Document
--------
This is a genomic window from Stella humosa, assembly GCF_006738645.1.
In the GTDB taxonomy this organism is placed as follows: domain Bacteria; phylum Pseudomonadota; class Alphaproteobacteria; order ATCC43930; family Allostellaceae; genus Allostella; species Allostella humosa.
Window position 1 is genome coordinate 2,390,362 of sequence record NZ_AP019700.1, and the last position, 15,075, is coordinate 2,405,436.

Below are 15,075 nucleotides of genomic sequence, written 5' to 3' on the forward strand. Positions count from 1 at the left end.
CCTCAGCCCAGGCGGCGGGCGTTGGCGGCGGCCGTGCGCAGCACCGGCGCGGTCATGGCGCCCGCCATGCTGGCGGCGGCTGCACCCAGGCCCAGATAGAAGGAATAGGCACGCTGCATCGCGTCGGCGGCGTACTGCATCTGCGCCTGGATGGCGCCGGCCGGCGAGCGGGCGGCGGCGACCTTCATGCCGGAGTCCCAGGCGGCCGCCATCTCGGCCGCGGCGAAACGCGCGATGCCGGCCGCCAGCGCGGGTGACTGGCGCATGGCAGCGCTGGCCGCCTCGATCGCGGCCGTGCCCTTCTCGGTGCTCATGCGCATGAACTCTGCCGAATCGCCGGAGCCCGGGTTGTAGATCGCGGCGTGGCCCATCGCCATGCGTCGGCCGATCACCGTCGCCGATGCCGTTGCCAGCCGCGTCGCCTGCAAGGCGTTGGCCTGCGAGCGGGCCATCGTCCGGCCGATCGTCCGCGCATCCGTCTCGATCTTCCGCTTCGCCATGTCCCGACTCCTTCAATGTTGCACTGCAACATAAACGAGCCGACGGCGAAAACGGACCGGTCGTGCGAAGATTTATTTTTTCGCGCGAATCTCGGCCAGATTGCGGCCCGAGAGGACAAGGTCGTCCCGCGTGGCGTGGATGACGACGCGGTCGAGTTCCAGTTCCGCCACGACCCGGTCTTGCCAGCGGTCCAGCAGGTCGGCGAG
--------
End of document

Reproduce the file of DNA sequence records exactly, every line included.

This is a genomic window from Stella humosa, assembly GCF_006738645.1.
In the GTDB taxonomy this organism is placed as follows: domain Bacteria; phylum Pseudomonadota; class Alphaproteobacteria; order ATCC43930; family Allostellaceae; genus Allostella; species Allostella humosa.
Window position 1 is genome coordinate 2,390,362 of sequence record NZ_AP019700.1, and the last position, 15,075, is coordinate 2,405,436.

Below are 15,075 nucleotides of genomic sequence, written 5' to 3' on the forward strand. Positions count from 1 at the left end.
CCTCAGCCCAGGCGGCGGGCGTTGGCGGCGGCCGTGCGCAGCACCGGCGCGGTCATGGCGCCCGCCATGCTGGCGGCGGCTGCACCCAGGCCCAGATAGAAGGAATAGGCACGCTGCATCGCGTCGGCGGCGTACTGCATCTGCGCCTGGATGGCGCCGGCCGGCGAGCGGGCGGCGGCGACCTTCATGCCGGAGTCCCAGGCGGCCGCCATCTCGGCCGCGGCGAAACGCGCGATGCCGGCCGCCAGCGCGGGTGACTGGCGCATGGCAGCGCTGGCCGCCTCGATCGCGGCCGTGCCCTTCTCGGTGCTCATGCGCATGAACTCTGCCGAATCGCCGGAGCCCGGGTTGTAGATCGCGGCGTGGCCCATCGCCATGCGTCGGCCGATCACCGTCGCCGATGCCGTTGCCAGCCGCGTCGCCTGCAAGGCGTTGGCCTGCGAGCGGGCCATCGTCCGGCCGATCGTCCGCGCATCCGTCTCGATCTTCCGCTTCGCCATGTCCCGACTCCTTCAATGTTGCACTGCAACATAAACGAGCCGACGGCGAAAACGGACCGGTCGTGCGAAGATTTATTTTTTCGCGCGAATCTCGGCCAGATTGCGGCCCGAGAGGACAAGGTCGTCCCGCGTGGCGTGGATGACGACGCGGTCGAGTTCCAGTTCCGCCACGACCCGGTCTTGCCAGCGGTCCAGCAGGTCGGCGAG